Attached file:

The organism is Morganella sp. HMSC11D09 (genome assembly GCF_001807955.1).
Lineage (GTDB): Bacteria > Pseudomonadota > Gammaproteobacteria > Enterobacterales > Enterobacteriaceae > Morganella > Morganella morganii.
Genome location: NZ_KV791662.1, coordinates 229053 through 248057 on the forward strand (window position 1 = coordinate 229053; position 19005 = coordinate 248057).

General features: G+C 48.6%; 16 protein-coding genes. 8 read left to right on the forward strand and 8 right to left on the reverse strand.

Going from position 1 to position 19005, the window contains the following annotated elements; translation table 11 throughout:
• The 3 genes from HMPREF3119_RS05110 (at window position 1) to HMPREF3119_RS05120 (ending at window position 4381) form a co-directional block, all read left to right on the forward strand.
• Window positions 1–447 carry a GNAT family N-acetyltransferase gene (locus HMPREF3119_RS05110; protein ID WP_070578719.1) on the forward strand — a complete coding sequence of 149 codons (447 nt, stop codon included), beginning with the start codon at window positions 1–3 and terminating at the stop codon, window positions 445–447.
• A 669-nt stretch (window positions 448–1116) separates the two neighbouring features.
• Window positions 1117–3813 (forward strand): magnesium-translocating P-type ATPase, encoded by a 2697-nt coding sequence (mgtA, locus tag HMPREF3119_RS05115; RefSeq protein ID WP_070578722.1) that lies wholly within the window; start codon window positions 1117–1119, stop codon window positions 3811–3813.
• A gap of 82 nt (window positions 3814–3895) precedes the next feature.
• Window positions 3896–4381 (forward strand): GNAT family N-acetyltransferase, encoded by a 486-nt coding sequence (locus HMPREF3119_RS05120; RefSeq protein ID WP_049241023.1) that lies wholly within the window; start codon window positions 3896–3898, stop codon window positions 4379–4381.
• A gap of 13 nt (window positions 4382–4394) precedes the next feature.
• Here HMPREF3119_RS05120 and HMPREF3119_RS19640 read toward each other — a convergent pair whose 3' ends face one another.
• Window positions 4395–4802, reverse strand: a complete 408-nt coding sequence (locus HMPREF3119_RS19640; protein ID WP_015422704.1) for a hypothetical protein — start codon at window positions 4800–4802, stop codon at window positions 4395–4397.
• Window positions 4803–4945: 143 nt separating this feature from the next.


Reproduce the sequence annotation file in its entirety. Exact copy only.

The organism is Morganella sp. HMSC11D09 (genome assembly GCF_001807955.1).
Lineage (GTDB): Bacteria > Pseudomonadota > Gammaproteobacteria > Enterobacterales > Enterobacteriaceae > Morganella > Morganella morganii.
Genome location: NZ_KV791662.1, coordinates 229053 through 248057 on the forward strand (window position 1 = coordinate 229053; position 19005 = coordinate 248057).

General features: G+C 48.6%; 16 protein-coding genes. 8 read left to right on the forward strand and 8 right to left on the reverse strand.

Going from position 1 to position 19005, the window contains the following annotated elements; translation table 11 throughout:
• The 3 genes from HMPREF3119_RS05110 (at window position 1) to HMPREF3119_RS05120 (ending at window position 4381) form a co-directional block, all read left to right on the forward strand.
• Window positions 1–447 carry a GNAT family N-acetyltransferase gene (locus HMPREF3119_RS05110; protein ID WP_070578719.1) on the forward strand — a complete coding sequence of 149 codons (447 nt, stop codon included), beginning with the start codon at window positions 1–3 and terminating at the stop codon, window positions 445–447.
• A 669-nt stretch (window positions 448–1116) separates the two neighbouring features.
• Window positions 1117–3813 (forward strand): magnesium-translocating P-type ATPase, encoded by a 2697-nt coding sequence (mgtA, locus tag HMPREF3119_RS05115; RefSeq protein ID WP_070578722.1) that lies wholly within the window; start codon window positions 1117–1119, stop codon window positions 3811–3813.
• A gap of 82 nt (window positions 3814–3895) precedes the next feature.
• Window positions 3896–4381 (forward strand): GNAT family N-acetyltransferase, encoded by a 486-nt coding sequence (locus HMPREF3119_RS05120; RefSeq protein ID WP_049241023.1) that lies wholly within the window; start codon window positions 3896–3898, stop codon window positions 4379–4381.
• A gap of 13 nt (window positions 4382–4394) precedes the next feature.
• Here HMPREF3119_RS05120 and HMPREF3119_RS19640 read toward each other — a convergent pair whose 3' ends face one another.
• Window positions 4395–4802, reverse strand: a complete 408-nt coding sequence (locus HMPREF3119_RS19640; protein ID WP_015422704.1) for a hypothetical protein — start codon at window positions 4800–4802, stop codon at window positions 4395–4397.
• Window positions 4803–4945: 143 nt separating this feature from the next.